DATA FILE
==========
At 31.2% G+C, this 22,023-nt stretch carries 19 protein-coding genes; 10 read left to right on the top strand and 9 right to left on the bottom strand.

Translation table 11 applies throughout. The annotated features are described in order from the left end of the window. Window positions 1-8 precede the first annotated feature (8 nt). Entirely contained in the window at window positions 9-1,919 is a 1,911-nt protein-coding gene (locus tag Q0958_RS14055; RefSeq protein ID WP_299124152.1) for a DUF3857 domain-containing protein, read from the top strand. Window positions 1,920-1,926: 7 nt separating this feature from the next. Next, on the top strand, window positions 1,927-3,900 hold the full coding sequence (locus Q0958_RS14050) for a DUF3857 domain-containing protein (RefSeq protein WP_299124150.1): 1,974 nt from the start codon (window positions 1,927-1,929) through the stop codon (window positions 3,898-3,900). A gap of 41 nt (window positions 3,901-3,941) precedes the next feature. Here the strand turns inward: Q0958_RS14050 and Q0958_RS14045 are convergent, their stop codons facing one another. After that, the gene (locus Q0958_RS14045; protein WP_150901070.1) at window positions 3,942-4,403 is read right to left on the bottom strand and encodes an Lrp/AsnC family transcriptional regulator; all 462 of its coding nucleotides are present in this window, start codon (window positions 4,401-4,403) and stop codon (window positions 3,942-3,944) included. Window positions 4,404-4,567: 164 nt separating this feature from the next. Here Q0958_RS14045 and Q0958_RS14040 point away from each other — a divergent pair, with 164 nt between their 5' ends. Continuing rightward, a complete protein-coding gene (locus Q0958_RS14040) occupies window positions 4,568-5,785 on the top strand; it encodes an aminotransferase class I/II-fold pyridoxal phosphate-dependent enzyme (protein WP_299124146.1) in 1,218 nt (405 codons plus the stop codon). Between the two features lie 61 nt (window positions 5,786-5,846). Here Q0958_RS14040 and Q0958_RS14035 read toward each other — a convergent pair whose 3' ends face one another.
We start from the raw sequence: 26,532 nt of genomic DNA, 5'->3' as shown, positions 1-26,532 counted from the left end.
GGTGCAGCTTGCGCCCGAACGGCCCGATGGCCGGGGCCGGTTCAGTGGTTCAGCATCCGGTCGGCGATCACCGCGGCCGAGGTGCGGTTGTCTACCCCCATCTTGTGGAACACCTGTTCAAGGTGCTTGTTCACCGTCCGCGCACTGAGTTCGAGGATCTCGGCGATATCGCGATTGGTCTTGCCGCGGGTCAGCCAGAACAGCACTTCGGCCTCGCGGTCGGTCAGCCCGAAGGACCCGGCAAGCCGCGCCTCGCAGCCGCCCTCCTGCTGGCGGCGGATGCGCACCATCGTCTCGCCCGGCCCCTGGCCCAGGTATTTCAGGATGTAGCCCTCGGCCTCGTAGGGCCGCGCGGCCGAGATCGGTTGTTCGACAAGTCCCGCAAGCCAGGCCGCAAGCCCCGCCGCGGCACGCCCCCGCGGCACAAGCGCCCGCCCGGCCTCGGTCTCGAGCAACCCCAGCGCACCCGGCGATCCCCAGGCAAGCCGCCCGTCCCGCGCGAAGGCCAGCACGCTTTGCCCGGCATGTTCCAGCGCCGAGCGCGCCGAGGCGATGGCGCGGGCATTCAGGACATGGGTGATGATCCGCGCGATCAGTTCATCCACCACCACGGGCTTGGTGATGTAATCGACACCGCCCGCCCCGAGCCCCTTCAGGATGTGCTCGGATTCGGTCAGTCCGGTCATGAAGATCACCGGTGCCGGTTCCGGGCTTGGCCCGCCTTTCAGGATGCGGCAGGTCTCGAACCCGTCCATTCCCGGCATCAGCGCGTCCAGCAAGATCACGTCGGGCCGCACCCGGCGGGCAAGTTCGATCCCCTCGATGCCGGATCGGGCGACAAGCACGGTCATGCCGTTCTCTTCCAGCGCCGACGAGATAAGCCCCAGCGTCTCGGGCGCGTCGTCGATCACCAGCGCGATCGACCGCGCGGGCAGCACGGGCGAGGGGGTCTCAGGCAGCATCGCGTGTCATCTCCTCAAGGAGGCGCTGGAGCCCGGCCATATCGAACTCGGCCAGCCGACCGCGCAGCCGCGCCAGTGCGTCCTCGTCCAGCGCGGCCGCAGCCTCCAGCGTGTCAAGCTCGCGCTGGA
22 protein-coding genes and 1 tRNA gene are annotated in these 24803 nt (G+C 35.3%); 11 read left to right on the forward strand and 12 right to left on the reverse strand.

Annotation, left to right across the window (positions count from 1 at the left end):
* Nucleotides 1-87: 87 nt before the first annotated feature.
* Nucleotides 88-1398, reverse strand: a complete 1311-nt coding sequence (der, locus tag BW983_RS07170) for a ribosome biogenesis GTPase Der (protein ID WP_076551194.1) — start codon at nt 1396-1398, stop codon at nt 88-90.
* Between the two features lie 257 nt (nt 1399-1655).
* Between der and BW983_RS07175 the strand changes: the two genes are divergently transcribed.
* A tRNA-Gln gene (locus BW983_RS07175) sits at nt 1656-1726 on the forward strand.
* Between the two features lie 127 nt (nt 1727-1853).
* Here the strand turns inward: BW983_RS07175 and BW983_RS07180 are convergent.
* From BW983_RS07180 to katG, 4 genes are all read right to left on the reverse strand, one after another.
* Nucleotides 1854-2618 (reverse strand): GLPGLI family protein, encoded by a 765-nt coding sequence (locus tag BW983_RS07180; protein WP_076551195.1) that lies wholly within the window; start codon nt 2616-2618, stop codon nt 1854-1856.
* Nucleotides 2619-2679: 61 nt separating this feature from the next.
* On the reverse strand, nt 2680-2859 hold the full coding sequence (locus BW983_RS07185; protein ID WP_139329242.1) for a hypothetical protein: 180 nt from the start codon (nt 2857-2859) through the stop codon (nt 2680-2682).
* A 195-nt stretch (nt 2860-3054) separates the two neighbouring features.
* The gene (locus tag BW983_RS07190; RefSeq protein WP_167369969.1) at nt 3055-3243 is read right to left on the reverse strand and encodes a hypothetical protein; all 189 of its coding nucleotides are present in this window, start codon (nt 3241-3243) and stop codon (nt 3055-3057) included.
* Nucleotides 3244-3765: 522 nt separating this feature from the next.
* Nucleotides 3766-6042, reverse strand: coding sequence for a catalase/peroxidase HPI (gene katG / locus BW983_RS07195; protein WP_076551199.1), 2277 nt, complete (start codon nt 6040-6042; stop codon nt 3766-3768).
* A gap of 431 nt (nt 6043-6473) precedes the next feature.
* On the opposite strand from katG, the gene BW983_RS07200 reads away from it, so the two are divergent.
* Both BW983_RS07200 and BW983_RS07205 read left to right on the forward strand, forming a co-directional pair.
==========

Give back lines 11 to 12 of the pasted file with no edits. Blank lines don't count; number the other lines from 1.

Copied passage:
* A tRNA-Gln gene (locus BW983_RS07175) sits at nt 1656-1726 on the forward strand.
* Between the two features lie 127 nt (nt 1727-1853).